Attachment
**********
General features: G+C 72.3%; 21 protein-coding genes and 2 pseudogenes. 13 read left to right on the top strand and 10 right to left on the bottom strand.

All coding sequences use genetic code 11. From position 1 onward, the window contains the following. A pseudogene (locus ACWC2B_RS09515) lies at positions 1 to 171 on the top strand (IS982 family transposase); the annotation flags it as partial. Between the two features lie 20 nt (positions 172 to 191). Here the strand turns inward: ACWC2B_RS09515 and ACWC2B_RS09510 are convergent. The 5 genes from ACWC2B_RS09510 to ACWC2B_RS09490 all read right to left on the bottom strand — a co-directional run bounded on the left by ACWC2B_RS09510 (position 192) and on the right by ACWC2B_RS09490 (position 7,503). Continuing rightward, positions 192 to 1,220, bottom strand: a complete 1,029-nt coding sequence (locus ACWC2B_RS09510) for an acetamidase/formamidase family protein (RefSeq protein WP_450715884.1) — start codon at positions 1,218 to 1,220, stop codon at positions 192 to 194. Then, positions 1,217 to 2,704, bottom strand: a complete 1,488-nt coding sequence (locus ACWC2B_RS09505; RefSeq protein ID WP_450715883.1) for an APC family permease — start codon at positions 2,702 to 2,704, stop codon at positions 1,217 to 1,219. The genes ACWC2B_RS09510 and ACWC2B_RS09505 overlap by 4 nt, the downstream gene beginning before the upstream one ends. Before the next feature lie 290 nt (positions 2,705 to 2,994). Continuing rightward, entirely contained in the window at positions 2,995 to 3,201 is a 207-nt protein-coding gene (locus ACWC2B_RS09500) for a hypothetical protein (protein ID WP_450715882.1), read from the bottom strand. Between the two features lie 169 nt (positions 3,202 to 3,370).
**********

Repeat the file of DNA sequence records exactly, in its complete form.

General features: G+C 72.3%; 21 protein-coding genes and 2 pseudogenes. 13 read left to right on the top strand and 10 right to left on the bottom strand.

All coding sequences use genetic code 11. From position 1 onward, the window contains the following. A pseudogene (locus ACWC2B_RS09515) lies at positions 1 to 171 on the top strand (IS982 family transposase); the annotation flags it as partial. Between the two features lie 20 nt (positions 172 to 191). Here the strand turns inward: ACWC2B_RS09515 and ACWC2B_RS09510 are convergent. The 5 genes from ACWC2B_RS09510 to ACWC2B_RS09490 all read right to left on the bottom strand — a co-directional run bounded on the left by ACWC2B_RS09510 (position 192) and on the right by ACWC2B_RS09490 (position 7,503). Continuing rightward, positions 192 to 1,220, bottom strand: a complete 1,029-nt coding sequence (locus ACWC2B_RS09510) for an acetamidase/formamidase family protein (RefSeq protein WP_450715884.1) — start codon at positions 1,218 to 1,220, stop codon at positions 192 to 194. Then, positions 1,217 to 2,704, bottom strand: a complete 1,488-nt coding sequence (locus ACWC2B_RS09505; RefSeq protein ID WP_450715883.1) for an APC family permease — start codon at positions 2,702 to 2,704, stop codon at positions 1,217 to 1,219. The genes ACWC2B_RS09510 and ACWC2B_RS09505 overlap by 4 nt, the downstream gene beginning before the upstream one ends. Before the next feature lie 290 nt (positions 2,705 to 2,994). Continuing rightward, entirely contained in the window at positions 2,995 to 3,201 is a 207-nt protein-coding gene (locus ACWC2B_RS09500) for a hypothetical protein (protein ID WP_450715882.1), read from the bottom strand. Between the two features lie 169 nt (positions 3,202 to 3,370).